DEBT RECONCILIATION IN CIVIL PROCEEDINGS
“Debt reconciliation” means the parties in a contract to compare and confirm the debts that one party must pay to the other under the contract figures, the actual transaction, and other evidence proving that these figures are correct. However, in reality, many enterprises do not attach importance to debt reconciliation, this leads to difficulties in proving debts that enterprises request the Court to settle when disputes arise between parties. Therefore, for the satisfactory settlement of the dispute, the parties need to be aware of the important role of debt reconciliation in civil proceedings. What are the conditions the Minutes of debt reconciliation must meet to be considered as evidence? In this article, TNTP gives legal shares and clarifies these issues.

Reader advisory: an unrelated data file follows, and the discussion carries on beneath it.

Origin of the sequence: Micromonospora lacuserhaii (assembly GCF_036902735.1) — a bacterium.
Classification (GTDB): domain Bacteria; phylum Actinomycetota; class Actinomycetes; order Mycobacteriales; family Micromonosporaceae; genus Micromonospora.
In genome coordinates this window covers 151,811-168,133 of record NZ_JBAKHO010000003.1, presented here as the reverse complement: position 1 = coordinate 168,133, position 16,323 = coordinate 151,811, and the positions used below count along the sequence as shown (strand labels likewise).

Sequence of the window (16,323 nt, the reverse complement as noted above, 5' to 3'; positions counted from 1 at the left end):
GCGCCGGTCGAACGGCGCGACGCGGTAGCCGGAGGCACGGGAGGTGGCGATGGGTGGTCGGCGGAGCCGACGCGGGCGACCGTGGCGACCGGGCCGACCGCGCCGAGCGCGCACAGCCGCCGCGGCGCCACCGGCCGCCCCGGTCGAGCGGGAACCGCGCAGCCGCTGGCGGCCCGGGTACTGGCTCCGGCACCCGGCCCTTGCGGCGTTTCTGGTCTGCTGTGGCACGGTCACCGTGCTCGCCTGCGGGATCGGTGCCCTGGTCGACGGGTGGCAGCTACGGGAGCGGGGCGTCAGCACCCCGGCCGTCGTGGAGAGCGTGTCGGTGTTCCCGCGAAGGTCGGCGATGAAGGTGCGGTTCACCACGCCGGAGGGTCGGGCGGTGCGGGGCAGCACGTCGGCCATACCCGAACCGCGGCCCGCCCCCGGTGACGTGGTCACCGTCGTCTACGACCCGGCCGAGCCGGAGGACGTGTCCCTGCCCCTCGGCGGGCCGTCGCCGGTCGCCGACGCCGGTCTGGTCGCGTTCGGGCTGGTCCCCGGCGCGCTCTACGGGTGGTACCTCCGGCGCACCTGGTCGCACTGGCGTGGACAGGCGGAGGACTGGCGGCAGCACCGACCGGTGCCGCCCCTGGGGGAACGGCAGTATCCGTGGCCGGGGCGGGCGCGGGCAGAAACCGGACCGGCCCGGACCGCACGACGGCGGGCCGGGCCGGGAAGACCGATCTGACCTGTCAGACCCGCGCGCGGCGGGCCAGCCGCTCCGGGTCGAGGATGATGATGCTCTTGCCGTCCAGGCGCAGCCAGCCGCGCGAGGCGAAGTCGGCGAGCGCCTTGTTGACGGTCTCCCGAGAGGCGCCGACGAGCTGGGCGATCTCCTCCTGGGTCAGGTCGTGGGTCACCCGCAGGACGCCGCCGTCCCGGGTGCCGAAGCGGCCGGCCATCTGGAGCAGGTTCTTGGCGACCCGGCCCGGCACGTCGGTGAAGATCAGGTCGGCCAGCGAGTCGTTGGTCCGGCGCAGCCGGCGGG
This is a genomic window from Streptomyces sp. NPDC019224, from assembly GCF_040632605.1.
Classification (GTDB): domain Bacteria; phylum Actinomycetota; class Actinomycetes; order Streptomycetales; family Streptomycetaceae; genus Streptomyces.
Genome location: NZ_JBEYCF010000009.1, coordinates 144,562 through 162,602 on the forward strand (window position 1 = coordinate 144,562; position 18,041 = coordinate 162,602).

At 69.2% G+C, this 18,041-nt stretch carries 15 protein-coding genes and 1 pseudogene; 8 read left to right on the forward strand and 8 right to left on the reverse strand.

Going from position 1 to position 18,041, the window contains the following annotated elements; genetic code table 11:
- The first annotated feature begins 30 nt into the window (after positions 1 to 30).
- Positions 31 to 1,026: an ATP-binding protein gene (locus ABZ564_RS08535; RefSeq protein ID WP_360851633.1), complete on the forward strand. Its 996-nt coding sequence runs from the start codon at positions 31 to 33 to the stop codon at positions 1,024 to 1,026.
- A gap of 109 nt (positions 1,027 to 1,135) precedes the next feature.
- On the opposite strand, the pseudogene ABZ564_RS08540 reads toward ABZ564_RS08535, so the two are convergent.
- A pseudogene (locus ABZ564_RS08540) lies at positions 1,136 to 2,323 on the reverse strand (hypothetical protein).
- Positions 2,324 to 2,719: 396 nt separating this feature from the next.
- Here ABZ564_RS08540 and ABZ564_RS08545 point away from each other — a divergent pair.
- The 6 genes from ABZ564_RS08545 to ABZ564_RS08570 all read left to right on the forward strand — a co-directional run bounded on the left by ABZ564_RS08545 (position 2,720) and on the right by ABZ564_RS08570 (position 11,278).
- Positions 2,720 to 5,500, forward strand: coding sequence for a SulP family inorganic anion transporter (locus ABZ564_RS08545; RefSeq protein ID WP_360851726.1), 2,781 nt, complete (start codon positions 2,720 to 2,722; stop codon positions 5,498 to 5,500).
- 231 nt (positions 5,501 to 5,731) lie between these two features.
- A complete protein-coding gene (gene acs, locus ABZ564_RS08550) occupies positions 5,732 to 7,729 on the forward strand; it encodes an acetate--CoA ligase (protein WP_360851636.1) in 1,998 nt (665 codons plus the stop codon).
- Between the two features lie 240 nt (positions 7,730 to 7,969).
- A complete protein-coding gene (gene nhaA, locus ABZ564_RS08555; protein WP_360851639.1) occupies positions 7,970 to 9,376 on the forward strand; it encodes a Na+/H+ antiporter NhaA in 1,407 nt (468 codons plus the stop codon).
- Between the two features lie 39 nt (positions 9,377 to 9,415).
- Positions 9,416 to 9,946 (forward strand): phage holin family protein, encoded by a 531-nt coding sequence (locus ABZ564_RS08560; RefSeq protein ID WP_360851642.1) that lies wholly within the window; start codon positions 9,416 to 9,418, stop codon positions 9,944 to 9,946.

1. Definitions of Minutes of Debt reconciliation/Debt confirmation and Debt payment request
Minutes of Debt reconciliation/Debt confirmation (hereinafter referred to as Minutes of Debt reconciliation) is a document (or other equivalent forms) made between parties to confirm the debts that one party is obliged to pay to the other party. Minutes of Debt reconciliation is usually applied to the contract for the sale of goods or the provision of services.
A Debt payment request is a document made by an obligee (usually the seller of goods or service provider) and sent to an obligor (usually the purchaser of goods or service user) to request the obligor to pay the debt as agreed between the parties.
2. Conditions for the Minutes of Debt reconciliation and the Debt payment request to be considered evidence